How Much Money Will You Need to Retire?

May 21, 2007 - The harsh reality has set in for most of us and we realize that counting on Social Security to help see us through retirement is no longer a viable option.  In fact polls indicate that nearly half the adults under the age of 35 believe that Social Security benefits will not exist by the time they retire.   Social Security was not intended to be your sole source of income, however today at least 20% of seniors count on Social Security as their only source of income.  The good news is that Social Security is likely here to stay and is very likely to be around when you reach retirement age, however it is not enough to live on comfortably and should never be relied on exclusively.  You will need to save for your retirement in an amount sufficient to supplement your Social Security benefits and to comfortably support yourself.

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To determine how much you need to save on a monthly basis now to reach retirement and achieve your lifestyle goals, you will need to do some calculating and a bit of projecting to develop an estimate of what you'll need to have down the line.  Most people should anticipate requiring 70%-80% of their pre-retirement earnings during their retirement in order to maintain their present standard of living.  The following guidelines should help you in forming your estimate: 

Count on needing 85% of your pre-retirement income if:

  1. You want to maintain the same lifestyle you had while you were working throughout all of your retirement years.
  1. You anticipate having high expenses during retirement such as continuing to make mortgage payments or have other forms of significant expenses to cover.
  1. You have saved only minimally for your retirement, an average of only 5% or less of your monthly income while you were working.


Count on needing 75% of your pre-retirement income if:

  1. You want to maintain a standard of living that's close to what you had while you were working but you are willing to cut back somewhat while on a fixed income.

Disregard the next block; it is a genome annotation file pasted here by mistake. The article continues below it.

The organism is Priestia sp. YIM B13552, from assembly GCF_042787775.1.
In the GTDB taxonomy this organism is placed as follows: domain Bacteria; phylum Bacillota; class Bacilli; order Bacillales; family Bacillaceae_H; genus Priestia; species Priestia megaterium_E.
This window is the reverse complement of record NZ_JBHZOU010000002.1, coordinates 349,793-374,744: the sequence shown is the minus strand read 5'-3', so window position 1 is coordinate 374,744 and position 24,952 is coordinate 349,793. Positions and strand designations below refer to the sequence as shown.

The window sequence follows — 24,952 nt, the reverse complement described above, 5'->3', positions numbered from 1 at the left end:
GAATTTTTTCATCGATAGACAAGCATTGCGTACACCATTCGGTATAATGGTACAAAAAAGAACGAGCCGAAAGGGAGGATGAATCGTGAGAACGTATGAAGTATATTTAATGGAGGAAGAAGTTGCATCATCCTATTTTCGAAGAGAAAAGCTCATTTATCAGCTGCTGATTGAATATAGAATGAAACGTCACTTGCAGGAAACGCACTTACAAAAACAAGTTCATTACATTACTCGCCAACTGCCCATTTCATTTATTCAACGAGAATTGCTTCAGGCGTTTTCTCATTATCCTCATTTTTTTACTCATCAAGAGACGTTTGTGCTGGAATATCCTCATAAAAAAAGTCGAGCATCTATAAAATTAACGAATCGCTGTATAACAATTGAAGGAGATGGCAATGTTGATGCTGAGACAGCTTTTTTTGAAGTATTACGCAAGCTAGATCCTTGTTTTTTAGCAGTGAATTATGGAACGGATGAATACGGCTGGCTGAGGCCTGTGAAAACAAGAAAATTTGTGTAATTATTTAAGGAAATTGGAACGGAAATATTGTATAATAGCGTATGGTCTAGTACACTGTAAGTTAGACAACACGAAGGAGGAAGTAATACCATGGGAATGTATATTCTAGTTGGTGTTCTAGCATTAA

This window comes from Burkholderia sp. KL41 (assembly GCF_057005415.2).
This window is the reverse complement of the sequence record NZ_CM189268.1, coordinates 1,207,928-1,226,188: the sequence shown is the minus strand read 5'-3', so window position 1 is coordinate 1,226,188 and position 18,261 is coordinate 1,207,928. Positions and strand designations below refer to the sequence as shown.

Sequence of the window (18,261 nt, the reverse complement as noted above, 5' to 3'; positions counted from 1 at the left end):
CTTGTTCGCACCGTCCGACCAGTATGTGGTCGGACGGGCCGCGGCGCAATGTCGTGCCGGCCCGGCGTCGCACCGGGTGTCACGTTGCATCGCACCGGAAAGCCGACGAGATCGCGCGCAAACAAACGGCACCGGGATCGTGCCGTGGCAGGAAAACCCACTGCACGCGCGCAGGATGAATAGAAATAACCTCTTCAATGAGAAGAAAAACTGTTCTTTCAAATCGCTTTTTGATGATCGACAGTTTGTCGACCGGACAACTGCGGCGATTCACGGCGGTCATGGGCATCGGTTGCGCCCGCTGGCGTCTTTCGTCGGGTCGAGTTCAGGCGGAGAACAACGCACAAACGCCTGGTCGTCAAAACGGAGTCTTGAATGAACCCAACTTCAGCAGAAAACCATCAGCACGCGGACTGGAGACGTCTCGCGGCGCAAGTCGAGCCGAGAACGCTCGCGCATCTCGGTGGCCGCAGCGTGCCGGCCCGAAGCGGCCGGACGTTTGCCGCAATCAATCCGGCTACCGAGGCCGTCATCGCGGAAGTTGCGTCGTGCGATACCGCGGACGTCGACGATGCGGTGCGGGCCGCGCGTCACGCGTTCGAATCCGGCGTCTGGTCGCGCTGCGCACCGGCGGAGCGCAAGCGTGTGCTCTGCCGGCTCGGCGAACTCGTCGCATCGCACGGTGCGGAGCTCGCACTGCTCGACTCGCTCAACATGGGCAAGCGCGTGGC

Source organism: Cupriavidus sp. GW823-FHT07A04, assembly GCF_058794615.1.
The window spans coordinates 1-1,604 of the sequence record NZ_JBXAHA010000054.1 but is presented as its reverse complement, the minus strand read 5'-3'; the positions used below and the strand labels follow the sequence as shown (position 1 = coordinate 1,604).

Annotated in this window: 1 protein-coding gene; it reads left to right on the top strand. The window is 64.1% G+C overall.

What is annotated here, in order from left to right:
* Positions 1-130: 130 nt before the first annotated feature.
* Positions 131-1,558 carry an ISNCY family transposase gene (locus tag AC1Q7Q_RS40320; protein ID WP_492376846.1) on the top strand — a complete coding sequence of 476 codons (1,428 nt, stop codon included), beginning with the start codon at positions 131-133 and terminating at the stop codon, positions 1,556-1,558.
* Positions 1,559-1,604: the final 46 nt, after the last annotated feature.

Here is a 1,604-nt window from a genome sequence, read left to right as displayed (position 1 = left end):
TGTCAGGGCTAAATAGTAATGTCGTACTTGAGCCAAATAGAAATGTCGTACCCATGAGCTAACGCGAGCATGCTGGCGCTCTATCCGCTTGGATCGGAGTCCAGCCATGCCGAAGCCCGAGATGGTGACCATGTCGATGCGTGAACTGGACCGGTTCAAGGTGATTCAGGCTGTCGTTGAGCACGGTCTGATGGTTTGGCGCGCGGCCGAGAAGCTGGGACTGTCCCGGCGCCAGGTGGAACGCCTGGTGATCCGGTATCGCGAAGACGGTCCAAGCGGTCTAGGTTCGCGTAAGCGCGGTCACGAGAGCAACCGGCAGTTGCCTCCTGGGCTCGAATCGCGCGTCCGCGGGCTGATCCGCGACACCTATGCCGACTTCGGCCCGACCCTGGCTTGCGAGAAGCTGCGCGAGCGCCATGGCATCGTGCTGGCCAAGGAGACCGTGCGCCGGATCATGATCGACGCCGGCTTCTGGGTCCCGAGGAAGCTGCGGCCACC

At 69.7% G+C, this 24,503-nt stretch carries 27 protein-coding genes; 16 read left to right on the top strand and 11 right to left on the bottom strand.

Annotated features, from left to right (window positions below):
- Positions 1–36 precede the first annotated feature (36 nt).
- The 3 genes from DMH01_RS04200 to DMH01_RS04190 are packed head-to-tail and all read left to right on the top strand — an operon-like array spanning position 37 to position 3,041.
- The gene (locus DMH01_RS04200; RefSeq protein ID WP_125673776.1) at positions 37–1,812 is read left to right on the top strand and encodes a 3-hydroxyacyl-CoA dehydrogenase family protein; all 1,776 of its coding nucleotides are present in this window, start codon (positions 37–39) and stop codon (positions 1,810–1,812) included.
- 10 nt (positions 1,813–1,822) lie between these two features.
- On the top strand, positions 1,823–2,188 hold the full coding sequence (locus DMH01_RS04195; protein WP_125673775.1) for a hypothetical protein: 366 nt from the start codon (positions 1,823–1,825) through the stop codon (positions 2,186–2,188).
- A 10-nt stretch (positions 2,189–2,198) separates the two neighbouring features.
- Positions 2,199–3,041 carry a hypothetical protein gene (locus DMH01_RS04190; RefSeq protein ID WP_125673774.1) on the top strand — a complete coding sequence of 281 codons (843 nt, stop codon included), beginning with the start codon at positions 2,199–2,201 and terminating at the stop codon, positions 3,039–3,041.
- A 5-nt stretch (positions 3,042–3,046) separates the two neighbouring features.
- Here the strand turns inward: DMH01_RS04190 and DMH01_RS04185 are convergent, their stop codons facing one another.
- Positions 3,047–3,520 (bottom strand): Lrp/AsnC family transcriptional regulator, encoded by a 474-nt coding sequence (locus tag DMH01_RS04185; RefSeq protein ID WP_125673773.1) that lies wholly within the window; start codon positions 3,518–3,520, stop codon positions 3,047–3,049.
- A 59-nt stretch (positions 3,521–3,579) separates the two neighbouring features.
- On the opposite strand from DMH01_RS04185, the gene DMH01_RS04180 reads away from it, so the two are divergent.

1. You anticipate having only moderate expenses after you retire, you have paid off (or have come close to paying off) your mortgage and will have paid off the majority of your major debts.
  1. You have saved a moderate amount of your monthly income, somewhere in the range of 5% to 14% while you were working.   


Count of needing 65% of your pre-retirement income if:

  1. You do not intend on living a lifestyle that resembles the one you had pre-retirement.  You have planned on and expect to cut back substantially on your living expenses.
  1. You anticipate being debt free at retirement and have close to zero debts remaining to service.
  1. You have been a strong saver while working, saving up to 15%+ of your monthly income.

Nancy Osborne, Nancy Osborne has had experience in the mortgage business for over 20 years and is a founder of both ERATE, where she is currently the COO and Progressive Capital Funding, where she served as President. She has held real estate licenses in several states and has received both the national Certified Mortgage Consultant and Certified Residential Mortgage Specialist designations. Ms. Osborne is also a primary contributing writer and content developer for ERATE.

"I am addicted to Bloomberg TV" says Nancy.

Please read our continuing series that looks at money management in all forms:

Tax Benefits of Retirement Plan Contributions

Releasing the Inner-Millionaire in You

Money Management Practices Worth Following

Money Management - Why Budget?

Money Management - Creating a Budget (Part 1)

Money Management - Creating a Budget (Part 2)

Money Management - Creating a Budget (Part 3)

What's Your Investment Personality?

Keeping Your Eye on the Big Picture

Do Yourself a Huge Favor: Save 10%

An Emergency Reserve Account

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